Women and the Genesis Revelation // Catherine Brown Tkacz

Women have equal importance with men in God’s first revelation to mankind. This needs to be shown in detail today in order to affirm the worth and potential of women and to enable them to see more clearly their role in creation and their vocation to holiness.

In the Genesis account of Creation God reveals himself as the one Creator God (Genesis 1-2). Only centuries later did the Greek philosophers prove the existence of God by reasoning from the orderliness of nature to recognize that one Divine Being must exist to have created the universe and set it in order. Significantly, God chose to reveal His existence and His nature long before any human being reasoned it out, and God linked this revelation of His own nature with the revelation of human nature as well: Man is created in the image of God, and Male and Female are each created in the image of God. This is the basis for the true understanding of humankind. This is the foundation of Catholic anthropology: man is blessed with being in the image of God himself. And this is equally true of man and woman.

Strikingly, the spiritual equality of the sexes is so important that God paired it with the revelation of His own nature. No one else on the planet was asserting that male and female are spiritually equal. Being in the image of God entails being able to know, to choose the good, and to love. These common abilities imply that both sexes are morally competent. That is, both sexes are capable of knowing and choosing the good and therefore both sexes are responsible for their choices. This is shown at once in Genesis in the Fall of Adam and Eve (Gen. 3).  Both the man and the woman fail to choose virtuously, and so they sin. This shows, painfully, that while both sexes are capable of being living images of God, both sexes can also fail in that, and both sexes have responsibility for their choices.

That, too, is important: Scripture did not present God as assigning all the blame to Adam as the one responsible for himself and for Eve. Scripture records that both the man and the woman bear responsibility for their own actions and presented God himself as explaining this to them individually. For God speaks with both Adam and Eve after the Fall. The Lord God first called Adam and questioned him (Gen. 3:9-12) and then questioned Eve (Gen. 3:13). Following the woman’s testimony, God punished the serpent (Gen. 3:14-15) and revealed that it would be woman who would crush its head under her heel (Gen. 3:15). This alluded in mystery to the role that the new Eve, the Theotokos, would fulfill in the Incarnation and thus in accomplishing human salvation and the defeat of the Devil. Both Eve and Adam for their sin shared the punishment of mortality and expulsion from Paradise. This shows the full, common humanity of men and women. In addition Eve and Adam each had a sex-specific punishment (Gen. 3:16-19), and this shows the complementarity of the sexes. Both sexes are in the image of God, both sexes are essential for the fulfilment of creation, and both sexes are distinctively different.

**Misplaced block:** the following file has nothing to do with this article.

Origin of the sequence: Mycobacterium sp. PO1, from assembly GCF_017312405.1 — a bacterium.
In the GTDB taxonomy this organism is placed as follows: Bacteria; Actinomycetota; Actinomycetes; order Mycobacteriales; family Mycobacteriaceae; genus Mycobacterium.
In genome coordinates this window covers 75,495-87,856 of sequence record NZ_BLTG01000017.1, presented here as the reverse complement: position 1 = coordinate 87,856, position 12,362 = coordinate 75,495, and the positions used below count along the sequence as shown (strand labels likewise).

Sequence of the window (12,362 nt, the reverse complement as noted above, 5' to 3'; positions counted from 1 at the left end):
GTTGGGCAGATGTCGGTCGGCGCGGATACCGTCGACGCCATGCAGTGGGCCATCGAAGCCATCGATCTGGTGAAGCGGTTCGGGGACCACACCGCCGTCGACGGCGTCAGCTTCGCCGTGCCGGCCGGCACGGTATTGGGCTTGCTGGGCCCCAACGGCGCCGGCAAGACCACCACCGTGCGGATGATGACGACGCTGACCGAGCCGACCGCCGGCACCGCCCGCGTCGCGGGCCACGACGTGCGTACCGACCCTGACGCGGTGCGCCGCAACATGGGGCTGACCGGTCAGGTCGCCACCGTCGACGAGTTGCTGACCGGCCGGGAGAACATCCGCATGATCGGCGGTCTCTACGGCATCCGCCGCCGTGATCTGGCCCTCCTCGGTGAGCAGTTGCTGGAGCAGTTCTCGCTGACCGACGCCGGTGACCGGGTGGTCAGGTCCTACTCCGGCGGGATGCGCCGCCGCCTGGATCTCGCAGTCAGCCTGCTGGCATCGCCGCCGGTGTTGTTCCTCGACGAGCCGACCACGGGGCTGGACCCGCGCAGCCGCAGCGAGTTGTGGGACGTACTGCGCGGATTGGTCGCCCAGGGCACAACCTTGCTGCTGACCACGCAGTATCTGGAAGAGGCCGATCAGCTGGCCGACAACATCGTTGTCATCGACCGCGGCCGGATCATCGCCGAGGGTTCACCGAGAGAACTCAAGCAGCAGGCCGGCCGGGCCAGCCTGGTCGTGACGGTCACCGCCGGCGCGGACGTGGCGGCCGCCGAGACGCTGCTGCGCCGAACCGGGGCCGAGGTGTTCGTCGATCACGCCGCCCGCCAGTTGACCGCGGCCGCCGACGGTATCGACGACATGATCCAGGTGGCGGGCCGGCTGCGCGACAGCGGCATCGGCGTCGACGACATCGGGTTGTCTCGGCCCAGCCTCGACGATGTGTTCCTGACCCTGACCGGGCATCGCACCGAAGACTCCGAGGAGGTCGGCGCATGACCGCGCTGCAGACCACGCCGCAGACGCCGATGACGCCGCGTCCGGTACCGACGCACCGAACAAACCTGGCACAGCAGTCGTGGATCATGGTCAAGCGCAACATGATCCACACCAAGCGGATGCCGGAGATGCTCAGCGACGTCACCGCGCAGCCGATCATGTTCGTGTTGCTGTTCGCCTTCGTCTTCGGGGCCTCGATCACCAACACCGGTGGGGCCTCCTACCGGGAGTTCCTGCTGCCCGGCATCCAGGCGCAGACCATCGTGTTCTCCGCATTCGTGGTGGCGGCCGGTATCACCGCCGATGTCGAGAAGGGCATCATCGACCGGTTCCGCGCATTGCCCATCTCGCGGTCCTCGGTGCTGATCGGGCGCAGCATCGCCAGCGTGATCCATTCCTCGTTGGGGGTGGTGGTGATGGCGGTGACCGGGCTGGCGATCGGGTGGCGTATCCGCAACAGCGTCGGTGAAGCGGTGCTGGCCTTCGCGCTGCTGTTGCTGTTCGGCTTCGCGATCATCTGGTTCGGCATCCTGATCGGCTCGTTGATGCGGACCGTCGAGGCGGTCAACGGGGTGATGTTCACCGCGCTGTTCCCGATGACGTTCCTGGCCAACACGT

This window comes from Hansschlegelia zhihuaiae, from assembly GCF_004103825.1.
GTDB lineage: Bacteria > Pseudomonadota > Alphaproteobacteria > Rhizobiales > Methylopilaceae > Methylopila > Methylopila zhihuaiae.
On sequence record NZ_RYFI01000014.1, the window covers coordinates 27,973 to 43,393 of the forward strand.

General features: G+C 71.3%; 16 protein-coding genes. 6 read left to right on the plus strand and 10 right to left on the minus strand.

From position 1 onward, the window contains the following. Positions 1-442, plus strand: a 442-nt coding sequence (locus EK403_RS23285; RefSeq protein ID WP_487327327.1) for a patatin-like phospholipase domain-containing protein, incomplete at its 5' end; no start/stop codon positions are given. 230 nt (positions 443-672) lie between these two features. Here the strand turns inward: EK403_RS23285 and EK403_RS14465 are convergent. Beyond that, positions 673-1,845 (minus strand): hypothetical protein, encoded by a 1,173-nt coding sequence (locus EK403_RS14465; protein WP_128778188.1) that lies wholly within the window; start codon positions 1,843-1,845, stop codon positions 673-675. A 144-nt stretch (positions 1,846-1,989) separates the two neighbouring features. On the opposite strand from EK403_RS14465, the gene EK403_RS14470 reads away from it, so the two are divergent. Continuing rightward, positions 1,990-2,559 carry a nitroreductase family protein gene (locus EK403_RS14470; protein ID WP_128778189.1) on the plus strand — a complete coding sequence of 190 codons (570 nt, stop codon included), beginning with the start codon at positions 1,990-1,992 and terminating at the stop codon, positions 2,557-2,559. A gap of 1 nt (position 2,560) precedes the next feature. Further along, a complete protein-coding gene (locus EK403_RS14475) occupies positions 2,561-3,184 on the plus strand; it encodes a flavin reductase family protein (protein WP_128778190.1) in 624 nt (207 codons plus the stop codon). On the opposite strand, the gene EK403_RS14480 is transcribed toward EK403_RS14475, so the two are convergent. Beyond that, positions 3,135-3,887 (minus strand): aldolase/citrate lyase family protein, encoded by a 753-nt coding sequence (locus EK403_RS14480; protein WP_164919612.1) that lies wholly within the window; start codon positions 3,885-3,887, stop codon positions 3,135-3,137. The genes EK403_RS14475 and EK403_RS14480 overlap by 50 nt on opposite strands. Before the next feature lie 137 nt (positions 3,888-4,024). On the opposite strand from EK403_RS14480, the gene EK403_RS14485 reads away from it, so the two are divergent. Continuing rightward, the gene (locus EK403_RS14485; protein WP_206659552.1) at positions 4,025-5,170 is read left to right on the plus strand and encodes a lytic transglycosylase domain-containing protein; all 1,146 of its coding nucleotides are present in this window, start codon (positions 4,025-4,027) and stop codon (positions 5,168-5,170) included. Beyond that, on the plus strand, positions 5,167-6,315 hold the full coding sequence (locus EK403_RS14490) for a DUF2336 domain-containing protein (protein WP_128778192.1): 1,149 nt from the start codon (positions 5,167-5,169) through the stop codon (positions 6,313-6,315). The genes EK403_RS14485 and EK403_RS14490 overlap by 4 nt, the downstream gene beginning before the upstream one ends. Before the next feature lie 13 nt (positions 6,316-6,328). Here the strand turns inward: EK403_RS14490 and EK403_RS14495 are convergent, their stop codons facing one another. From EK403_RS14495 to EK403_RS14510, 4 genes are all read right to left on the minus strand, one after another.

This holds more meaning than we can yet understand. The main implications, however, are shown clearly within the Old Testament itself. The Old Testament gives balanced examples of male and female moral competence. Notably, the equal competence of each sex is particularly seen in times of danger and stress for the people. Seeking the people’s release from bondage in Egypt, Moses demanded from Pharaoh the release of all the children of God, “old and young, with our sons and daughters” (Ex. 10:9, 10:24). He rejected Pharaoh’s offer to let only the men go (Exodus 10:11). As Pope Benedict observed, the true worship of God required that both men and women participate. The climax of the people’s delivery was the miraculous crossing of the Red Sea, after which Miriam the prophetess with timbrel led the women in dance to celebrate God’s delivery of them, and she also led them in song: “Sing to the Lord for he is gloriously triumphant; horse and rider he has thrown into the sea” (Exod. 15:20-21). Indeed that passage, a woman’s words of praise, is among the oldest texts in Scripture.

Later, during the Babylonian captivity, the moral competence of male and female was treated with impressive completeness in the Book of Daniel. First, in what was the initial chapter in the pre-Christian prophet book, Susanna risked her life to be faithful to God when an abuse of the law threatened her, and God vindicated her. Then the three youths took a parallel risk in the fiery furnace and were likewise vindicated, and finally Daniel ran a parallel risk in the lions’ den and emerged unharmed. The virtuous heroism of Susanna, the three youths, and Daniel are powerful, positive examples of the moral competence of men, women and children. In contrast, moral failure is seen in the Elders who plot against Susanna and seek her death, and also in those who plot against the prophet, for when Daniel had been released from the lions’ den the first time, his “accusers, their children and their wives were cast into the den” and the lions devoured them (Daniel 6:25). In the book’s final chapter the demographic span of men, women and children is again clearly seen. Daniel proved that the false priests of Bel “with their wives and their children” were deceiving the people, and the outraged king executed the wrongdoers, both male and female (vv. 14, 19, 20). Thus the book comprehensively treats the motif of the capacity of everyone, male and female, old and young, to act responsibly and to be rewarded or punished for it.